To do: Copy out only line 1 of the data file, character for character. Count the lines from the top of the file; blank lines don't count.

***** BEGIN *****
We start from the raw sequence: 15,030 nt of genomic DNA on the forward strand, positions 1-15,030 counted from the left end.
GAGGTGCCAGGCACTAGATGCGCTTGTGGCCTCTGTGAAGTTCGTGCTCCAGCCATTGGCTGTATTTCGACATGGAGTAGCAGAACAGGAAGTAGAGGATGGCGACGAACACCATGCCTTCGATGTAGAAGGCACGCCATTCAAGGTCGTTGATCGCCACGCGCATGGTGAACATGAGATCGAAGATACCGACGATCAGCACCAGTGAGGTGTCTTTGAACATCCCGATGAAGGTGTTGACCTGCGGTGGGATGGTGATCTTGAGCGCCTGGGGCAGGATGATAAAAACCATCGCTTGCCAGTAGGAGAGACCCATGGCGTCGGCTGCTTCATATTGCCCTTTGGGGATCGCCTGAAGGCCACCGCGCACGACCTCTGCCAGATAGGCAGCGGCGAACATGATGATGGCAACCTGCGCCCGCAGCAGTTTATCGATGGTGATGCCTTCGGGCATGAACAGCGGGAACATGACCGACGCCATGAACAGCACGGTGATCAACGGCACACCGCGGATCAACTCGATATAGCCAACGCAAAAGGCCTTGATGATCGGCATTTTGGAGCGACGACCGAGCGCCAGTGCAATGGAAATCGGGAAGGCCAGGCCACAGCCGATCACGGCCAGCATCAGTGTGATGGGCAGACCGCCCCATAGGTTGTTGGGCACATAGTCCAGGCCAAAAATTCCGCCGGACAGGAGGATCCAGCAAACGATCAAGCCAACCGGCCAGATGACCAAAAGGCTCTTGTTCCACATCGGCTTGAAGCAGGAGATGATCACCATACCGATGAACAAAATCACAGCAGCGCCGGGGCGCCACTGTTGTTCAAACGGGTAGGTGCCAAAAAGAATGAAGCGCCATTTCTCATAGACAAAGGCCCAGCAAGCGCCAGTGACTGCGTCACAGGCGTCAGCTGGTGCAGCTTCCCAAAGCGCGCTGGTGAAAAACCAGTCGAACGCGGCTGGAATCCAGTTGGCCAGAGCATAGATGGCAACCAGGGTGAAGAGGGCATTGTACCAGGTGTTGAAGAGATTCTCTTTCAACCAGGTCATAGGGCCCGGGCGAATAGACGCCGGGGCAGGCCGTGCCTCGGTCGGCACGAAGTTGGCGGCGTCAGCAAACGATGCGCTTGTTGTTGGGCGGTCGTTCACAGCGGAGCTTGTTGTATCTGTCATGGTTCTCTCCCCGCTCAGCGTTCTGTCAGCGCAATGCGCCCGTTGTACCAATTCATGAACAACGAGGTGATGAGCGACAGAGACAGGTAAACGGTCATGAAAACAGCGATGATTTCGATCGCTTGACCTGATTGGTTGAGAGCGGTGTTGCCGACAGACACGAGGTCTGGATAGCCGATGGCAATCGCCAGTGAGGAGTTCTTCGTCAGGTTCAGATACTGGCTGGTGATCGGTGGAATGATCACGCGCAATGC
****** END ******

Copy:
We start from the raw sequence: 15,030 nt of genomic DNA on the forward strand, positions 1-15,030 counted from the left end.